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    El hemangioendotelioma epitelioide, caracterizado por c茅lulas endoteilales epitelioides o "histiocitoides", en su variantes 贸sea solitaria, es una neoplasia de dif铆cil diagn贸stico, pron贸stico incierto y evoluci贸n impredecible. De etiolog铆a poco clara e infrecuente en su localizaci贸n 贸sea, sigue un curso cl铆nico muy variable. La multicentricidad y la multifocalidad son dos caracter铆sticas fundamentales de esta neoplasia, con predilecci贸n por las extremidades inferiores por ello, las lesiones solitarias pueden ser dif铆ciles de diagnosticar confundi茅ndose con carcinomas metast谩ticos y otras entidades. Su tratamiento no est谩 claramente establecido y su potencial de agresividad es impredecible, hasta tal punto que la cirug铆a ablativo puede ser m谩s frecuente de lo hsta ahora publicado. Su diagn贸stico y tratamiento deben ser exhaustivos ya que se han descrito comportamientos agresivos en tumores de bajo grado de malignidad con evoluciones insidiosas que terminan en recidivas tumorales. Los tres pilares en que se debe basar el tratamiento son: la resecci贸n en bloque, cobertura completa del defecto 贸seo y radioterapia postoperativa.Solitary epithelioid hemangioendothelioma of bone, characterized by epitheliolid or "histiocytoid" endotelial cells has a difficult diagnosis, confusing or unknown prognosis and unpredictable outcome. Infrequently recognized in bone, its etiology is not clear with a very variable clinical course. Multicentricity andmultifocality are two characteristics of this tumour, with a predilection for lower extremity bones. Therefore solitary lesions may be difficult to diagnose being confused with metastatic carcinomas and other entities. Its treatment is not well established. Their aggressive potential is unpredictable, to such a point that ablative surgery may be more frequent than previous reports have shown. Its diagnosis and treatment must be exhaustive as aggressive behaviour with insidious evolutions ending as relapses have been described the three pillar on which we will base its treatment are: in-block resection, complete coverage of the residual bone lesion and postoperative radiotherapy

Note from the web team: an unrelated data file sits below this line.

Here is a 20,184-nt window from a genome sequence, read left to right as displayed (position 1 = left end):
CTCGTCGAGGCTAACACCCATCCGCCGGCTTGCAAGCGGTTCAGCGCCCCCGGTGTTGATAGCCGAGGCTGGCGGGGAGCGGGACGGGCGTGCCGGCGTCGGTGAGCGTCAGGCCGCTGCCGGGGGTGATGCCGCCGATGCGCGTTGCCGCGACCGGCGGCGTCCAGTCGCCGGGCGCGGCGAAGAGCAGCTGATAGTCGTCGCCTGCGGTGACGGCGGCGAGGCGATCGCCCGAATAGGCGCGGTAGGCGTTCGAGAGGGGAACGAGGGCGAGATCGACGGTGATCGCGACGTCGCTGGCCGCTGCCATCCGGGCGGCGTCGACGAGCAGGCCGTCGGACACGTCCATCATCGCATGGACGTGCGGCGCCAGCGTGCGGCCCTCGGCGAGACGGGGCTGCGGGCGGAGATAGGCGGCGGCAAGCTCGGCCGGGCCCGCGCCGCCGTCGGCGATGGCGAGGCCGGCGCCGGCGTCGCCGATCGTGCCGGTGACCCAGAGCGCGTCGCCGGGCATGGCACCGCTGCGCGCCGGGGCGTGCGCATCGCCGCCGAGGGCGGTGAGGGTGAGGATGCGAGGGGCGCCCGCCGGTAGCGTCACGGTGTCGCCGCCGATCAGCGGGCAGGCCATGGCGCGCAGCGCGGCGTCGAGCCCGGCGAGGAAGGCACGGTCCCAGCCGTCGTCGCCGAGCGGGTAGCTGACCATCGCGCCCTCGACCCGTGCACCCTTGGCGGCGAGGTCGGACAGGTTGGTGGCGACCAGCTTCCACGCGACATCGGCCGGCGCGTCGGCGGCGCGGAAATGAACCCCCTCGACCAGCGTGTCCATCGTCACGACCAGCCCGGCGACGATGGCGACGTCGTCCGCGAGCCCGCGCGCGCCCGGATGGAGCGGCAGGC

FEMSA: a finite element simulation tool for quasi-static seismic deformation modeling